“The Mean Times create infectious, high-energy rock and roll with a let-loose-and-party attitude. Their sound is a pastiche of indie cool with sharp, scuzzy riffs and catchy pop choruses, all delivered with tongue-in-cheek lyrics and a hell of a lot of swagger.”
“Pairing swagger with style in equal measure—with a dash of raucous energy—The Mean Times make music that’s good for the soul and that’s always up for a party.”
Melbourne quirky punk rock stalwarts The Mean Times have stepped things up a notch of recent times.
Having been a presence in Melbourne's pub rock scene for longer than any ‘emerging band’ probably should, The Mean Times hit beast mode in 2019 with the release of their second EP, 'Raw Prawn'. Containing their comeback pop punk single ‘Sober’, the just plain weird ditty ‘Bananas’ and the immensely popular raucous punk rock track, ‘Be Still My Bleeding Heart’, (described by Triple J presenter Nkechi Anele as being ‘Rock AF; and by American blog YabYum as having “all the energy of a barroom brawl), ‘Raw Prawn’ left their previous years’ output for dead and people wondering where The Mean Times had been their whole lives.
But that’s not all, with the band dropping ‘Stunned Mullet’ in May 2020 – their second EP within a year.
As a fishy series of two, ‘Raw Prawn’ and ‘Stunned Mullet’ were recorded and mixed together at Rolling Stock Studios in Melbourne by Nao Anzai(Cash Savage and the Last Drinks, NO ZU, Kim Salmon) and mastered by Mikey Young of Eddie Current Suppression Ring. While in true guerilla style, the band also added some extra guitar layers and vocals themselves at home.
Following a similar path from happy and bright to sad and dark, the twoEPs retained a definite likeness, but are still very different. While ‘Raw Prawn’ is a catchy, punk rock EP that showed the lighter side of The Mean Times, ‘Stunned Mullet’ is an angsty, dystopian rejection of traditional pop and indie norms, while still being catchy, dancey and familiar. Both EPs have retained the garage rock feel of their live show, while adding a new level of depth, space and nuanced dynamics.
Musically the band has seen a shift from the synth power pop leanings of their debut EP, 2014’s 'You’ve Got the Wrong Guys', and the lazy indie meanderings of 2016’s standalone single 'Right Thing, Wrong Time', towards a more mature sound, introducing multi-layered guitars, horns and strings. Gone are the everyday observations and anecdotes of previous releases and in are personal feelings and musings on approaching mid-life and having to adult. It’s teenage angst for people in the mid-late-30s.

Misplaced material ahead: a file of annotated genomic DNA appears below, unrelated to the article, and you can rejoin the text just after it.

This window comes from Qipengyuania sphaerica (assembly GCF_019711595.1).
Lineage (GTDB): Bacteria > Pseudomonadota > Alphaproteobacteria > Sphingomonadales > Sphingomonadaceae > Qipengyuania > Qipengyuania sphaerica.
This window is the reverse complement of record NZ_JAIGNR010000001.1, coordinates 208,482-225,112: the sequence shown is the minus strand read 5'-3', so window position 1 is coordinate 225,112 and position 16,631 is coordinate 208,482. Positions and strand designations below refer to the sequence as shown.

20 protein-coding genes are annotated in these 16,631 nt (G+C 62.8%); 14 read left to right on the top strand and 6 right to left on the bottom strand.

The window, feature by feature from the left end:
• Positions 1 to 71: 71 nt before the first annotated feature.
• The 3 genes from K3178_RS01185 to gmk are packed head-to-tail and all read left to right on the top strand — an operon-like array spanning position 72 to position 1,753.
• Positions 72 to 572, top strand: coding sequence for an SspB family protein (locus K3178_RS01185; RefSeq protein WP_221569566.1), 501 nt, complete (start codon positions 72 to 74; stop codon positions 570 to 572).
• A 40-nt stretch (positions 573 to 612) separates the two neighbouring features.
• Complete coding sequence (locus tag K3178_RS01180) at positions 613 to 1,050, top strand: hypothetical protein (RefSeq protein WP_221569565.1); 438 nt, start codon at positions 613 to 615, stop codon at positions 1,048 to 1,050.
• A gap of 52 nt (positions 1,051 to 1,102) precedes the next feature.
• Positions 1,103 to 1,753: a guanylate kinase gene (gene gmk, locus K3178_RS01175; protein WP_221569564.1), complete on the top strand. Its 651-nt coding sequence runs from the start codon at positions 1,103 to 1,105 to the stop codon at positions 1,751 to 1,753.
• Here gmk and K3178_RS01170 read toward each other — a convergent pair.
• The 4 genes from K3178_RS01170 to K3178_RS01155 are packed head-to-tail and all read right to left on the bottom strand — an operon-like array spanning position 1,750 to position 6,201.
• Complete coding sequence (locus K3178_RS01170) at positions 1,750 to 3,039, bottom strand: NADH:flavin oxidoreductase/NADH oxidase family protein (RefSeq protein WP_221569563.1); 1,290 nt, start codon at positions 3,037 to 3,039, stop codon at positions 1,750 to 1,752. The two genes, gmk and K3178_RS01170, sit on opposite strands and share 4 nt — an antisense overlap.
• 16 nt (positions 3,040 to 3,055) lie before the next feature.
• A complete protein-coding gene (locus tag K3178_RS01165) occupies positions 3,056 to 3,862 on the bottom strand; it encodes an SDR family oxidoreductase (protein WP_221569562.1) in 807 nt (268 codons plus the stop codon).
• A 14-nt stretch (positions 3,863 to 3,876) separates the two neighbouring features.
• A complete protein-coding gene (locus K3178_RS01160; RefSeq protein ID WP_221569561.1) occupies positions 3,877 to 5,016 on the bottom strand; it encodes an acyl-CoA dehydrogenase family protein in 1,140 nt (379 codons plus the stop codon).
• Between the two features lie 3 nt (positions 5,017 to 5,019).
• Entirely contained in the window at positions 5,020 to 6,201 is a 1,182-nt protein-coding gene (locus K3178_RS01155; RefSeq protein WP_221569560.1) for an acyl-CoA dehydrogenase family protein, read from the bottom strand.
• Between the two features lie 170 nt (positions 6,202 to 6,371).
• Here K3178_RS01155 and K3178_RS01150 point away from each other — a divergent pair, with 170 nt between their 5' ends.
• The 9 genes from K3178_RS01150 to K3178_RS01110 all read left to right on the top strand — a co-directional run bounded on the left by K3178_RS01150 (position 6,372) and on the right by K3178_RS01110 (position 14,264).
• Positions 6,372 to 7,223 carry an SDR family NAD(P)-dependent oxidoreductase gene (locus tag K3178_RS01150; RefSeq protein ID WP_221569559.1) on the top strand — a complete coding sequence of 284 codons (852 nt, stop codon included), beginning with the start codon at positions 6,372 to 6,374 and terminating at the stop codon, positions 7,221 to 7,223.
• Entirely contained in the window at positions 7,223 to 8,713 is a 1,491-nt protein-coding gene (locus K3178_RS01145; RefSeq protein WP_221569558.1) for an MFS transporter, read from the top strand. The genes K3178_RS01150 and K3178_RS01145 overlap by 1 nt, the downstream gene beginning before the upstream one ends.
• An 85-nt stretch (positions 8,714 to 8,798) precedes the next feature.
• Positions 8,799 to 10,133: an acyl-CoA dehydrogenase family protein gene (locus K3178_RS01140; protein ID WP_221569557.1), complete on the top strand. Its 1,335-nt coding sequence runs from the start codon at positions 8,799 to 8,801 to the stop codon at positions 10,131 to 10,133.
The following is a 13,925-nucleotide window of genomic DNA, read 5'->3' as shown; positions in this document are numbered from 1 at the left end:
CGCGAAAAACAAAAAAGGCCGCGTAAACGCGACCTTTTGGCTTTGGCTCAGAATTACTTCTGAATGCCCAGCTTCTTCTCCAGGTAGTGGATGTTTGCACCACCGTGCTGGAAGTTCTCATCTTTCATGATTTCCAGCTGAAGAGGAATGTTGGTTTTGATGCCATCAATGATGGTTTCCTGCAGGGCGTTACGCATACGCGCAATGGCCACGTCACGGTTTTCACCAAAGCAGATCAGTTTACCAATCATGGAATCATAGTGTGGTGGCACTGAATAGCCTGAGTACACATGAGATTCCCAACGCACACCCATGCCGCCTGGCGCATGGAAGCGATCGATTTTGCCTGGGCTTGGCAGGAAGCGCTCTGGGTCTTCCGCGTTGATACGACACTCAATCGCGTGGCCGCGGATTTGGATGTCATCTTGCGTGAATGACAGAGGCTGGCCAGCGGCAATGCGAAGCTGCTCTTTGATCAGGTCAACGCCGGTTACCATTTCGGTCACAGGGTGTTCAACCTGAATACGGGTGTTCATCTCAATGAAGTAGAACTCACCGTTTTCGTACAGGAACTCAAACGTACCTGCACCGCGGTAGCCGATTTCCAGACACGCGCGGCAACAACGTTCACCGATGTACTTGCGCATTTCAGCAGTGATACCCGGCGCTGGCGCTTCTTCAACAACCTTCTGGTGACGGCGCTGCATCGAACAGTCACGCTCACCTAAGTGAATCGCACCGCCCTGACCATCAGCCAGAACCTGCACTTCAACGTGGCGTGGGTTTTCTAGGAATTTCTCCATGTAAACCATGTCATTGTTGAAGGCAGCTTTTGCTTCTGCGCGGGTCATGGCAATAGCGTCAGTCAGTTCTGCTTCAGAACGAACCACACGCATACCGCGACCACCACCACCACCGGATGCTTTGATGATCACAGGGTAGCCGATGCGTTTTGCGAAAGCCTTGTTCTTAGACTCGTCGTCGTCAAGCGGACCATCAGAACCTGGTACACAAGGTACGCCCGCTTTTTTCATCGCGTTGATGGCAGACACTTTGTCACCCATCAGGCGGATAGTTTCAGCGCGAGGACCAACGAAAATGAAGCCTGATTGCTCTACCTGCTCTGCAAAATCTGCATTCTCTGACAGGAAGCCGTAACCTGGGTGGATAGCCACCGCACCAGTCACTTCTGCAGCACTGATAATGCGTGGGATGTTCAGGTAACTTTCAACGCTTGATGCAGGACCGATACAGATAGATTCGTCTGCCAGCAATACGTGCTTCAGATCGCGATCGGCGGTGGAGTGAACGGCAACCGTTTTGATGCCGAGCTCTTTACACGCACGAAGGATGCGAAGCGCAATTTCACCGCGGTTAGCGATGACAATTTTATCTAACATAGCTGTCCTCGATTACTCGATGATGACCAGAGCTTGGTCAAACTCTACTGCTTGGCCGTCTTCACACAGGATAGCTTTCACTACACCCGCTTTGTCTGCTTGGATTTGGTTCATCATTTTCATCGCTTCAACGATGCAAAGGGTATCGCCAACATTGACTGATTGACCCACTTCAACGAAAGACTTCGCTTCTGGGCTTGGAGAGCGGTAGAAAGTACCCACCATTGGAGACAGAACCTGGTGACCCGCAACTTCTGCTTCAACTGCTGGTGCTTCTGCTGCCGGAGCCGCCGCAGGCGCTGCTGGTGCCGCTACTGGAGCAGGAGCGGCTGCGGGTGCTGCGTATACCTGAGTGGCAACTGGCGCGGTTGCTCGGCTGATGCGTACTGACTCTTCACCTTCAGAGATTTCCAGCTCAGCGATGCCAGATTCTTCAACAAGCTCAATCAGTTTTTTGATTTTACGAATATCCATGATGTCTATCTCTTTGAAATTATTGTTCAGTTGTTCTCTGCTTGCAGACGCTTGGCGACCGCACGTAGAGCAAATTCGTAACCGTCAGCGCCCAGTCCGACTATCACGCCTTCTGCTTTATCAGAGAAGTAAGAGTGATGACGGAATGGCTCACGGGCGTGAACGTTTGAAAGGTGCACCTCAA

Obviously children of the 90s, The Mean Times have taken the best bits of post-grunge power-pop, Brit-pop and Australia’s Triple J heroes of the same era, then thrown in a touch of old school rock and roll, to create their own brand of quirky, everyday-man’s Oz rock. Their musical inspiration comes from the likes of You Am I, The Fauves, Pixies, Queens of the Stone Age, Weezer, Regurgitator, Split Enz, Rolling Stones, Blur, Custard, Bad//Dreems and Pavement.
Having played almost every venue in Melbourne, and many more beyond, The Mean Times (Eoin Clements on guitar and vocals, Rob Meerbach on bass and vocals, Ryan Williams on drums and vocals and Tom Morgan on vocals and guitar) deliver a raucous, high-energy, spirited live show that makes you smile. They're raw yet polished; weird, yet digestible; punk yet pop. The music and the men are real and concise. They write good songs for music lovers, not slow jams for pool party posers. They're definitely not on trend, but they're The Mean Times and they’re only cool unto themselves.
“Our new favorite band is here with new music and it comes as no surprise that it’s straight heat. We love the creative force behind The Mean Times’ sound and their vision has always been on point. We have a feeling this is just a small taste of what’s to come.”
Keep Walking Music
Punk Rock, Indie Rock, Rock and roll, Slacker Rock
Sounds a bit like:
You Am I, Blur, The Saints, Bad//Dreems, Custard, Nirvana, Pixies, Supergrass, Regurgitator
The Mean Times: Tom Morgan
+61 (0) 406 215 368